Are we on the brink of a new Cold War? The question isn’t as outlandish as it seemed only a few years ago. The United States is still the sole reigning superpower, but it is being challenged by the rising power of China, just as ancient Rome was challenged by Carthage, and Britain was challenged by Germany in the years before World War I. Should we therefore think of the United States and China as we once did about the United States and the Soviet Union, two gladiators doomed to an increasingly globalized combat until one side fades?
Tag Archives: Foreign Policy
In other words, New START provided Moscow an incentive to go up, not down, in strategic nuclear arms. As for the United States, New START will reduce the number of deployed delivery vehicles by about one-fourth. Given these facts, it is perhaps understandable why the new secretary of state chose to say nothing about nuclear reductions, which was, after all, the treaty’s ostensible objective. The one-sided nature of the actual reductions certainly looks more like unilateral disarmament than mutual, bilateral reductions.
Can Israel get away with its attacks on the Syrian regime?
Israel’s recent attacks against Syria are the latest, dramatic development in a conflict that is already spiraling out of control. In the past few days, Israeli aircraft reportedly targeted Iranian surface-to-surface missiles headed for Hezbollah, as well as Syrian missiles in a military base in the outskirts of Damascus. Israel’s strikes show, once again, its intelligence services’ ability to penetrate the Iran’s arms shipment route to Lebanon and its military’s skill in striking adversaries with seeming impunity. But Israel is also risking retaliation and further destabilization of its own neighborhood — in ways that may come back to haunt it.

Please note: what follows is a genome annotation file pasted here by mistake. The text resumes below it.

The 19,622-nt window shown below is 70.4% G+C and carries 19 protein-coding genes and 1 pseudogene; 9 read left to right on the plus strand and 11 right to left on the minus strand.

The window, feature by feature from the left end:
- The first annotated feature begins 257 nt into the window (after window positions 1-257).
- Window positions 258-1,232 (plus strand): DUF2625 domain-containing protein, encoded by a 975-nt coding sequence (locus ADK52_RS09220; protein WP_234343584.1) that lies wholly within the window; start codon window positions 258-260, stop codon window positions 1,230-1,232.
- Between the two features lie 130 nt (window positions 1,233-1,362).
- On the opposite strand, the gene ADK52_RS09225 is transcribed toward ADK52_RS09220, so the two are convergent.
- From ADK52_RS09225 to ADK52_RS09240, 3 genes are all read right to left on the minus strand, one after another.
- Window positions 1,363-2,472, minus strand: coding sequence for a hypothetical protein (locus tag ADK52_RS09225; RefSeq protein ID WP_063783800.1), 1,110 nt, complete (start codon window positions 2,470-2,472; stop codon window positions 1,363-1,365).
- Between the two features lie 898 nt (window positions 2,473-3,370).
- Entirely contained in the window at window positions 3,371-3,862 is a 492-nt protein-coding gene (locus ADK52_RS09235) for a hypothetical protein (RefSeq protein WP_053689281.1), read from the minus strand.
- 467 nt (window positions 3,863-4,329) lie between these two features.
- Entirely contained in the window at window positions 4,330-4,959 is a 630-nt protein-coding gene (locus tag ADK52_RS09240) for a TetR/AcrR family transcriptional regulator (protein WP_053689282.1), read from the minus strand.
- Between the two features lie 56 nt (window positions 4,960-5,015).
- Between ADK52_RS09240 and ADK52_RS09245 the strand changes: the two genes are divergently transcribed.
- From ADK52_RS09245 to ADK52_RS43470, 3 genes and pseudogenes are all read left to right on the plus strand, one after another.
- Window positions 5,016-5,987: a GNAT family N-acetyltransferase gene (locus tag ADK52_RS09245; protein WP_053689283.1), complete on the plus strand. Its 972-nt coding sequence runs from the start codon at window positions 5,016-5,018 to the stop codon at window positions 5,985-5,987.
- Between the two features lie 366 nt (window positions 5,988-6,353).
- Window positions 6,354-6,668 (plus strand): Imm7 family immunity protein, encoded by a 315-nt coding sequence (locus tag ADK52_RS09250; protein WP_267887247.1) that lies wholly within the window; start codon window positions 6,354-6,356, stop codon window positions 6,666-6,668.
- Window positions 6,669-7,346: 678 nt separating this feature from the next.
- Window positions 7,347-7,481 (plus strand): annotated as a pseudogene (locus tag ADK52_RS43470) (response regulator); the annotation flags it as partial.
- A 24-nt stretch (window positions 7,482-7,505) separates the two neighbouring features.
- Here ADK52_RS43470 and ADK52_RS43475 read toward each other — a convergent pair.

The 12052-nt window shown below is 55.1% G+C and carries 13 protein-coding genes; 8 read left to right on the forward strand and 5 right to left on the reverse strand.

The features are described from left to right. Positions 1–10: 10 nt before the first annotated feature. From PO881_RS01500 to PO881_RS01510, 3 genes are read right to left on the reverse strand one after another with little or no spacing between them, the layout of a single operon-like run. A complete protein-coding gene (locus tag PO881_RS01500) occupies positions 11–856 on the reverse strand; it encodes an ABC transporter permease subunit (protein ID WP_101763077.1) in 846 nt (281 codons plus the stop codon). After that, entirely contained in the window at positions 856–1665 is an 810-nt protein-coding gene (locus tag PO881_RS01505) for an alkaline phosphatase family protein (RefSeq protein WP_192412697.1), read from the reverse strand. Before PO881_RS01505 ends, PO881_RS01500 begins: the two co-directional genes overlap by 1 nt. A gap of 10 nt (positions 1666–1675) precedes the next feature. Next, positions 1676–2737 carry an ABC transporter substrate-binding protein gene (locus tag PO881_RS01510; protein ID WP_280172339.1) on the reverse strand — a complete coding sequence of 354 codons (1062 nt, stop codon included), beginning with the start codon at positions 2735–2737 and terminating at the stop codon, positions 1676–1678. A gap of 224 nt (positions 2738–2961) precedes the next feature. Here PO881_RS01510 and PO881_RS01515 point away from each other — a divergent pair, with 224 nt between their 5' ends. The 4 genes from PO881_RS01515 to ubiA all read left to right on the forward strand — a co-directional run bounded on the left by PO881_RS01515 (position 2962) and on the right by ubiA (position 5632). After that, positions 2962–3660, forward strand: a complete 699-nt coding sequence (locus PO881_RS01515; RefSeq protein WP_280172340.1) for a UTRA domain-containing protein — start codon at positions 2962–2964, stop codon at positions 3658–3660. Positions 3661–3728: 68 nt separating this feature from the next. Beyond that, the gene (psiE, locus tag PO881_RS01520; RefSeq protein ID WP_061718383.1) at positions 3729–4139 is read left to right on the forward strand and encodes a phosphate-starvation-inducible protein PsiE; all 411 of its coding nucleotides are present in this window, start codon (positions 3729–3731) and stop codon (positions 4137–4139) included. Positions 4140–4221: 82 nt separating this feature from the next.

But Lavrov, a diplomat since the Brezhnev era who has spent a lifetime haggling, blustering, scheming, and speechifying on behalf of the battered Russian state (“his religion,” one top U.S. official told me), chose to go in a different direction, right back in history to Alexander Gorchakov. He cited the princely foreign minister as an example of the blunt style in Russian politics, as a reason for why Russia has absolutely no intention of following America’s lead in the Arab world — or, by extension, anywhere else. Gorchakov, Lavrov proudly noted, had managed “the restoration of the Russian influence in Europe after the defeat in the Crimean War, and he did it … without moving a gun. He did it exclusively through diplomacy.”
When Lavrov did get around to the question at hand, of foreign policy in Putin’s Russia, he offered a sharp lecture on how the Kremlin’s boss had managed to make Russia great again after the indignities of the 1990s — and, more to the point, how a great Russia can once again afford to have an “assertive” foreign policy: